Is Language a Female Dominated Industry?

Is Language a Female Dominated Industry?

Given that today we celebrate International Women’s Day, we decided to shift things a little bit and talk about an industry dominated by women.

While the situation is different than it was a few decades ago, fields like science, mathematics, medicine (high-end specializations), finances, and more are still dominated by males. But, when it comes to language (translators and interprets), women are in the lead.

Is this because men are not interested in these jobs, or is it because women are better at interpreting languages and communication?

Are Women Better Translators?

Whether it’s obvious or not, each industry has this battle in between sexes. In the translation industry, people don’t really seem to care. However, when questioned, Project Managers from various companies seemed to favour women translators over men.

According to a report published by the Translation Journal, the gender of the translator has nothing to do with the quality of the resulted work. Still, if it were to choose between a male and a female translator, some Project Managers may have a preference (which is entirely personal).

But, to answer the question, women seem to be better suited for a career in the language industry, especially in translation and interpretation jobs.

Why is that?

Better Emotional Development

In order to be a good translator or interpreter, you need to understand the hidden nuances behind the text (especially when it comes to literary works).

Since women are more intuitive when it comes to emotions, it is only natural that they strive in these positions. Moreover, females possess innate verbal skills, which make them better speakers, listeners, readers, and writers.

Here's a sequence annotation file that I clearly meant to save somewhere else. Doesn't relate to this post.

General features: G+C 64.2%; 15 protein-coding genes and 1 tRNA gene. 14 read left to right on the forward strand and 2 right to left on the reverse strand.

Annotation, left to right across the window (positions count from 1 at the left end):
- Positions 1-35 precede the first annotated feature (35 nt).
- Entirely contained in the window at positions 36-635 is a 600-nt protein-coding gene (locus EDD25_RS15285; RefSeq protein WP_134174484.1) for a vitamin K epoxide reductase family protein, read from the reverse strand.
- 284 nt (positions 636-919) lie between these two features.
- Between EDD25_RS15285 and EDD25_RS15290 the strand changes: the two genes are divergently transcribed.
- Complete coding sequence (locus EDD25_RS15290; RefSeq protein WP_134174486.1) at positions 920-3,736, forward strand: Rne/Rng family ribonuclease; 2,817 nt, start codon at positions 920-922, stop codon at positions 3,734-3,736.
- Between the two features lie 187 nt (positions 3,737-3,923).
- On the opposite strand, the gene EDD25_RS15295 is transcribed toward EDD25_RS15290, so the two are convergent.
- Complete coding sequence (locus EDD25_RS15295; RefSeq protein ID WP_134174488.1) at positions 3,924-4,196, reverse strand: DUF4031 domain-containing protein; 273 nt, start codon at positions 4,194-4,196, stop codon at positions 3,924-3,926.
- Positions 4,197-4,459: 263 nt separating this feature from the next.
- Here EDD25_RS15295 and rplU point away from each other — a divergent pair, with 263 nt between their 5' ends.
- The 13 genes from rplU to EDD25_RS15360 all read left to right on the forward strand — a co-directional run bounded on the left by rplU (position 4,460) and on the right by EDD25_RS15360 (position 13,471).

Finally, a 2008 study performed at Northwestern University, observed young learners while they acquired the skills of a new language. The results showed that female learners use the part of the brain responsible for language encoding, while male learners use parts responsible for visual and aural functions. In conclusion, boys and girls perceive the activity of learning a new language differently, with girls being more inclined to ask questions and connect with the task at an emotional level.

Ability to Work from Home

Most women have to find balance between family and work, and a job that allows them to work from home can be ideal. Now, not all language-related jobs can be performed from home, but translation and interpretation tasks don’t require the client and service provider to meet in person.

As a result, women who work in this industry can choose to have children and be actively involved in their development while still working on their career.

Women Handle Multiple Tasks Better

When you need to juggle kids, a career, and social life, switching between different tasks becomes second nature. But studies show women are natural at multitasking, even without going through the turmoil of balancing family and work life.

Since in translation or interpretation jobs you constantly have to switch in between languages and texts, it’s no wonder that women prove to be more effective. Of course, this is not true for all women and doesn’t mean men are less effective.

Wrap Up

At the end of the day, while women may have a slight advantage due to the way they process and connect with languages, there doesn’t seem to be such a big deal. Both men and women translators and interpreters can achieve advanced levels in their careers.

So, if a company seems to prefer women over men (or the other way around) is only a matter of personal choice.

We work with both genders, and we vouch for the work quality of each of our collaborators!